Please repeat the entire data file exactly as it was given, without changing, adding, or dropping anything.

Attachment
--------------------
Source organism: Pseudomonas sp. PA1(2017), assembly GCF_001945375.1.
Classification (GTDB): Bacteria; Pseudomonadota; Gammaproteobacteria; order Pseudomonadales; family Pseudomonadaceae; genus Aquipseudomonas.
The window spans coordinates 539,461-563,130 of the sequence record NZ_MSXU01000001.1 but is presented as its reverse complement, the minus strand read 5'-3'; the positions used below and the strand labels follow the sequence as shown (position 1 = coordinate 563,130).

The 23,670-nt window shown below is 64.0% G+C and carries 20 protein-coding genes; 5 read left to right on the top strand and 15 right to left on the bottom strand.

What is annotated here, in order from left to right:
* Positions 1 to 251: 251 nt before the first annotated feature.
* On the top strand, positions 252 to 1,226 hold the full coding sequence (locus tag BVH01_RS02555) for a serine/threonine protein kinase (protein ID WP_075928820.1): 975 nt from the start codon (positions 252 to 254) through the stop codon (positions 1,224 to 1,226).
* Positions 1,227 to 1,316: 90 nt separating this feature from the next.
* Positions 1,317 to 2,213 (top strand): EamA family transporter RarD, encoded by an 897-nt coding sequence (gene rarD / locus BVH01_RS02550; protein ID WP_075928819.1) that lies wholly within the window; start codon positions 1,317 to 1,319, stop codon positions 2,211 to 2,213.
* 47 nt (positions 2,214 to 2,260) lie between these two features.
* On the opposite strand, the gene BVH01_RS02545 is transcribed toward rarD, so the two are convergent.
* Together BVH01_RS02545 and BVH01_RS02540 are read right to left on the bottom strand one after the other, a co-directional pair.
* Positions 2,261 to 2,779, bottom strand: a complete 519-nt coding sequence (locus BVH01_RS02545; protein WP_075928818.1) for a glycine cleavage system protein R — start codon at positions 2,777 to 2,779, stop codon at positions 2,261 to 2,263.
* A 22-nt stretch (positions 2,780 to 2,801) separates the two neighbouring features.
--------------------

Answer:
Source organism: Pseudomonas sp. PA1(2017), assembly GCF_001945375.1.
Classification (GTDB): Bacteria; Pseudomonadota; Gammaproteobacteria; order Pseudomonadales; family Pseudomonadaceae; genus Aquipseudomonas.
The window spans coordinates 539,461-563,130 of the sequence record NZ_MSXU01000001.1 but is presented as its reverse complement, the minus strand read 5'-3'; the positions used below and the strand labels follow the sequence as shown (position 1 = coordinate 563,130).

The 23,670-nt window shown below is 64.0% G+C and carries 20 protein-coding genes; 5 read left to right on the top strand and 15 right to left on the bottom strand.

What is annotated here, in order from left to right:
* Positions 1 to 251: 251 nt before the first annotated feature.
* On the top strand, positions 252 to 1,226 hold the full coding sequence (locus tag BVH01_RS02555) for a serine/threonine protein kinase (protein ID WP_075928820.1): 975 nt from the start codon (positions 252 to 254) through the stop codon (positions 1,224 to 1,226).
* Positions 1,227 to 1,316: 90 nt separating this feature from the next.
* Positions 1,317 to 2,213 (top strand): EamA family transporter RarD, encoded by an 897-nt coding sequence (gene rarD / locus BVH01_RS02550; protein ID WP_075928819.1) that lies wholly within the window; start codon positions 1,317 to 1,319, stop codon positions 2,211 to 2,213.
* 47 nt (positions 2,214 to 2,260) lie between these two features.
* On the opposite strand, the gene BVH01_RS02545 is transcribed toward rarD, so the two are convergent.
* Together BVH01_RS02545 and BVH01_RS02540 are read right to left on the bottom strand one after the other, a co-directional pair.
* Positions 2,261 to 2,779, bottom strand: a complete 519-nt coding sequence (locus BVH01_RS02545; protein WP_075928818.1) for a glycine cleavage system protein R — start codon at positions 2,777 to 2,779, stop codon at positions 2,261 to 2,263.
* A 22-nt stretch (positions 2,780 to 2,801) separates the two neighbouring features.